Broken Sticks, Triangles, and Probability II

Last week, we looked at two solutions to the problem of finding the probability that you can make a triangle using three pieces of a stick, if we cut it at two independently chosen, random locations. This time, we look another solution to that problem, and a similar solution to the version in which we choose the locations of the cuts one at a time. This will also give us a good opportunity to see how errors happen in probability problems,

Two cuts at once

In 2007 we got this question yet again:

Three Pieces of a Stick Forming a Triangle

If you break a straight stick into three pieces, what is the probability that you can join the pieces end-to-end to form a triangle?

No specific method of breaking is stated here. Doctor Greenie answered, assuming that two locations are chosen randomly:

Hi, Bob -

After seeing your message, I sat down and figured out what I thought was a good answer.  Then I used Google to search for "break a stick into three pieces" and found several links which gave contradictory answers.  Many of the sites, however, showed the same answer I got, which is 1/4.

You can try a search of the web yourself to try to find information on this topic.  All of the formal and informal arguments I found on any of the pages I visited were far more complicated than the method I used to get my answer....

The contradictory answers presumably were for different interpretations of the random breaking, though perhaps some were just errors. And you may find that what follows looks more complicated than our others, but the underlying idea is very simple and elegant.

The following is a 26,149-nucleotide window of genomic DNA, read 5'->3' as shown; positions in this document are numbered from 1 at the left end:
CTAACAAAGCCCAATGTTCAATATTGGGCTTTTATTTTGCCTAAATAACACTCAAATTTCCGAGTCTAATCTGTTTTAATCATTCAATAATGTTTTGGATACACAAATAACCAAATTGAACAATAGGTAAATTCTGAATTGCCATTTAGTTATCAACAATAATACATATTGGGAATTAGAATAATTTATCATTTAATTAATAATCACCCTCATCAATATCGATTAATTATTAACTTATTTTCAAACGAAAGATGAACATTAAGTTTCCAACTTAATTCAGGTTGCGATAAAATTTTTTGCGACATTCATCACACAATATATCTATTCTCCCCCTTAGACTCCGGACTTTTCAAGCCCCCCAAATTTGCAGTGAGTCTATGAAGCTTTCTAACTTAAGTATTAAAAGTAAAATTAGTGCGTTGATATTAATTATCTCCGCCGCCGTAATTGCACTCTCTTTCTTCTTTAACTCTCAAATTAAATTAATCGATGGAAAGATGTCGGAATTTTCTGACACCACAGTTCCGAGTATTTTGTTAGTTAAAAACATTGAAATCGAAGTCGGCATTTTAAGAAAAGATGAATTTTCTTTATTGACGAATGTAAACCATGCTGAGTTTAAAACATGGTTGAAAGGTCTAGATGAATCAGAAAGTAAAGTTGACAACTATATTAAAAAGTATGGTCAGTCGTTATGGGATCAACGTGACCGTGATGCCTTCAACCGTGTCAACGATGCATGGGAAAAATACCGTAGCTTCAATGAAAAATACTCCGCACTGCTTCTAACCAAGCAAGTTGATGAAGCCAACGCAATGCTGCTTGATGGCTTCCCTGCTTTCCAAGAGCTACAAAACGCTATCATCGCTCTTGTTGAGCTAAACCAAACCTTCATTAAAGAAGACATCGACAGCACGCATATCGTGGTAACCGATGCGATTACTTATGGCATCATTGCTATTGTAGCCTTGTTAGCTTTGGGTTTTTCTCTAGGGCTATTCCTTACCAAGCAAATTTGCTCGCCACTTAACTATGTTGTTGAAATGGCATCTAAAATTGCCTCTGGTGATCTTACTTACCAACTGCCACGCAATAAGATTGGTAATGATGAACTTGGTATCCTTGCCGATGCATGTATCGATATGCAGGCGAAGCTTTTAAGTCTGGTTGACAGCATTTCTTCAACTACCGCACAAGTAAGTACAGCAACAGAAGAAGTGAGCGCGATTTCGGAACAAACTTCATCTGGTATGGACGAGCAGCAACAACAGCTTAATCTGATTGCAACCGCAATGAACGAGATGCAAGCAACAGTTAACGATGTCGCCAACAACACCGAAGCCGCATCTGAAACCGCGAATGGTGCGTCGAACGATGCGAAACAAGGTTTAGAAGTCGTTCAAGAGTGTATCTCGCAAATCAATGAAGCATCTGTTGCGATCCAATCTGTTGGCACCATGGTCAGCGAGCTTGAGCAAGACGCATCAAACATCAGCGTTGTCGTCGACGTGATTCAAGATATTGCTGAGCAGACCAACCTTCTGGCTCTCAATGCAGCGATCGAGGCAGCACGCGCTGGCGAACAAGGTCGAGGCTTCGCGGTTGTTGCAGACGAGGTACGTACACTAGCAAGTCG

Here is the key idea for my analysis of the problem:

If we consider the original stick to be of unit length, then we can form a triangle whenever the longest stick is less than a half unit long.

This idea is based on the Triangle Inequality Theorem, which says that in a triangle the sum of any two sides must be greater than the third side.  Having one piece that is equal to or more than half a unit would leave the other two pieces to sum to exactly or less than half a unit, violating the theorem.

This should have been obvious! If the total length is 1, and one piece were longer than \(\frac{1}{2}\), then the sum of the other two would be less than \(\frac{1}{2}\), and therefore less than the longest piece – so there would be no triangle. And in fact, the inequalities we got in the first method last week were $$y-x<\frac{1}{2}\\x<\frac{1}{2}\\y>\frac{1}{2}$$ which essentially say that the three pieces, \(x\), \(y-x\), and \(1-y\), are all less than \(\frac{1}{2}\).